llenges in the Uptake of Pension Backed Home Loans for Public Sector Employees in Kenya
Muchira, Michael M
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Housing has become the defining issue in any government because it is at the heart of current world economic crisis. The provision of affordable housing characterizes economic and political ingenuity. It is of greater political consequences than most other areas of government policies. Kenya recognizes housing as one of its key component in social sector pillar under vision 2030. The Kenyan Constitution (2010) under bills of right provides for the right of every person to accessible and adequate housing. The aim of this study was to assess the challenges affecting the uptake of pension-backed home loans in Kenya with a view to developing a working pension scheme system that caters for the high uptake of home loans in Kenya. The study adopted a mixed approach (questionnaires and interviews); the choice of this approach was informed by the nature of data as the expected data was both numerical and descriptive that justified the choice of the research strategies. The findings of this study revealed that existing pension backed home loan has failed to meet the needs of the public sector employees. As a result, the uptake of the pension backed home loan is quite low (World Bank, 2011), even with allowing of the members to use 60 % for the accumulated benefits as the security, though, it is envisioned to increase with the systems approach provided in this study. Key components of the existing pension backed home loan as a system have been identified in both the literature review and the primary findings and include: housing inputs such as actors, innovative products, interest rates, RBA regulations, availability of land and provision of long-term funds; the process elements such as Construction, execution , planning, financing; external environment (Formal and informal institutions, economic (interest rates), social institutions (create awareness), enabling legal framework) and feedback (Customer expectations, policy interventions) (Ochieng, 2018; Table 4.6). The study has established that in order to address the challenges of low uptake of pension-backed home loan, it is important to create awareness, provide long term funds to meet housing demand, offer incentives to acquire land and improve socio-economic welfare of the members since lack of these came out as the most significant challenges in the low uptake of pension backed home loan study (Table 4.5).The study recommends that the state as the major stakeholder need to transform existing pension backed home loan system to a functional system. This would be in form of input, process elements, external environment, output, and the feedback control. Further reforms in existing statutes that relate to housing provision would be key to boost housing supply and demand. For instance, the regulations could be amended so as to allow the members to assign the 60 % of the savings as the security to buy land in either the rural or urban areas. This has not been explicitly addressed in the current regulations. Further, the review of the Central Bank Act would improve mortgage availability and enhance the capacity of the mortgage market.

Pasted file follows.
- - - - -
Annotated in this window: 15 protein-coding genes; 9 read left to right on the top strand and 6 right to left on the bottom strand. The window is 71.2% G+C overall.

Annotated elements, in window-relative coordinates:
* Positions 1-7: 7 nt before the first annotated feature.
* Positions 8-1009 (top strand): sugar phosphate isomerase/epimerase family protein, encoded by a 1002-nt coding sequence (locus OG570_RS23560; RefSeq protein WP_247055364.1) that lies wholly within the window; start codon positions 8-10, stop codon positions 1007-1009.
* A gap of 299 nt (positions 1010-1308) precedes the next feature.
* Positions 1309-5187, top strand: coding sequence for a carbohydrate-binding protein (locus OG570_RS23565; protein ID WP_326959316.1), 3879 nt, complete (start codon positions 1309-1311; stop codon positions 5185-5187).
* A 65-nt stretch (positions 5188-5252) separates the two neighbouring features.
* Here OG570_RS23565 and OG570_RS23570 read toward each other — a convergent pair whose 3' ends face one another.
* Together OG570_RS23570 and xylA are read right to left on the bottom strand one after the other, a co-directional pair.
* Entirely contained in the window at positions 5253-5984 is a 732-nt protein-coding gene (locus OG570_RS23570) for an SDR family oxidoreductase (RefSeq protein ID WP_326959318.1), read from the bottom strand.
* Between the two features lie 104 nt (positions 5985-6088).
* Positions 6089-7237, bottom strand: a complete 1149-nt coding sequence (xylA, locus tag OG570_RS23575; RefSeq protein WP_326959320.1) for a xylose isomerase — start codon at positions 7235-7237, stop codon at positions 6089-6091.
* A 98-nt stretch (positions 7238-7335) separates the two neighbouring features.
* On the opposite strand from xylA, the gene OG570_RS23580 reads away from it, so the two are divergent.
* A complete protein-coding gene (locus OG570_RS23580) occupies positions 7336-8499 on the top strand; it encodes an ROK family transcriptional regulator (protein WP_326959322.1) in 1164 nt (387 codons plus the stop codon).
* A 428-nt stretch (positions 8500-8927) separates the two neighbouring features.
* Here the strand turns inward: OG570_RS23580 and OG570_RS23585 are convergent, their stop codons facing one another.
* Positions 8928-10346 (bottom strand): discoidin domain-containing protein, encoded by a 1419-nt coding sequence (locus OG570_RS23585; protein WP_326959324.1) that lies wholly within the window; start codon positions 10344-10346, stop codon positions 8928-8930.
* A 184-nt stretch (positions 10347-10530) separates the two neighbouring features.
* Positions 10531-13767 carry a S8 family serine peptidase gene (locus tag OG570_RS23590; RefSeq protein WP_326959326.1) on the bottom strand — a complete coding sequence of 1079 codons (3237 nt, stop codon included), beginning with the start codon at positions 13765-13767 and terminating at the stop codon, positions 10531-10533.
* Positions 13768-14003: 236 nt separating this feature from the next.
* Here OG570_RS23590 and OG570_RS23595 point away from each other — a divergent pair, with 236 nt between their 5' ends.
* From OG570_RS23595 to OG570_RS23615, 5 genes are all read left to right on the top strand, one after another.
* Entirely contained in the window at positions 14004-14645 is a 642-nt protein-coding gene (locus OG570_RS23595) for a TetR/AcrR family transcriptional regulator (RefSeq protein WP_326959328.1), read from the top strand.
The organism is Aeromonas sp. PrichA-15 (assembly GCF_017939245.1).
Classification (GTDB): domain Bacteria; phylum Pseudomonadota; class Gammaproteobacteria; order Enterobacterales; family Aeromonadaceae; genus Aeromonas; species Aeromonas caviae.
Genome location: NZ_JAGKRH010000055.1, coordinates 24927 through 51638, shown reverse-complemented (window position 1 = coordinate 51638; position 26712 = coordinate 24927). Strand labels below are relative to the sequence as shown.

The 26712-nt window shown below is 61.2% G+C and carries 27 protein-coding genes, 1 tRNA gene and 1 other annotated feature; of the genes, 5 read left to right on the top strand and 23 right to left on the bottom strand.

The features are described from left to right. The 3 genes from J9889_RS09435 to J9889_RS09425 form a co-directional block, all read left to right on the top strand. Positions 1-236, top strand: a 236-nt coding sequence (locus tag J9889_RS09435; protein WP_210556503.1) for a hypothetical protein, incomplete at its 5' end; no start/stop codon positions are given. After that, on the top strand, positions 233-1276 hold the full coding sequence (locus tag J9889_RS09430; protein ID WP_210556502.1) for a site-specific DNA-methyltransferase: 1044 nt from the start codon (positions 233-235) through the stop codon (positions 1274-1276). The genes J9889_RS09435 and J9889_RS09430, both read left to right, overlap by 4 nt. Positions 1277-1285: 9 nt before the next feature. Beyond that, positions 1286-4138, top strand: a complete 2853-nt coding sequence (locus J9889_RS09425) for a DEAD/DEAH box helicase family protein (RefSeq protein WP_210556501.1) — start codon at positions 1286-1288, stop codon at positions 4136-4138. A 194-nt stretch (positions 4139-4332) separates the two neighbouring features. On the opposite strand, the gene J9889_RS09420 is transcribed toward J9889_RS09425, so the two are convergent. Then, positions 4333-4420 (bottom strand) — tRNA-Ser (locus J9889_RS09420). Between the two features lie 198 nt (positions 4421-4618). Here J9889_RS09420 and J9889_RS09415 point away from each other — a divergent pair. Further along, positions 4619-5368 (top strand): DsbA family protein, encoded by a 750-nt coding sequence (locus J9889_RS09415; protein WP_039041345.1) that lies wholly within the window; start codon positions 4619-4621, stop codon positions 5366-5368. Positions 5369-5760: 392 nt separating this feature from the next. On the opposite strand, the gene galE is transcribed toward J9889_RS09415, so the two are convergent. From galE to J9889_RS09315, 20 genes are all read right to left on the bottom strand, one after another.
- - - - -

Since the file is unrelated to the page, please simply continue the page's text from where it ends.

University of Nairobi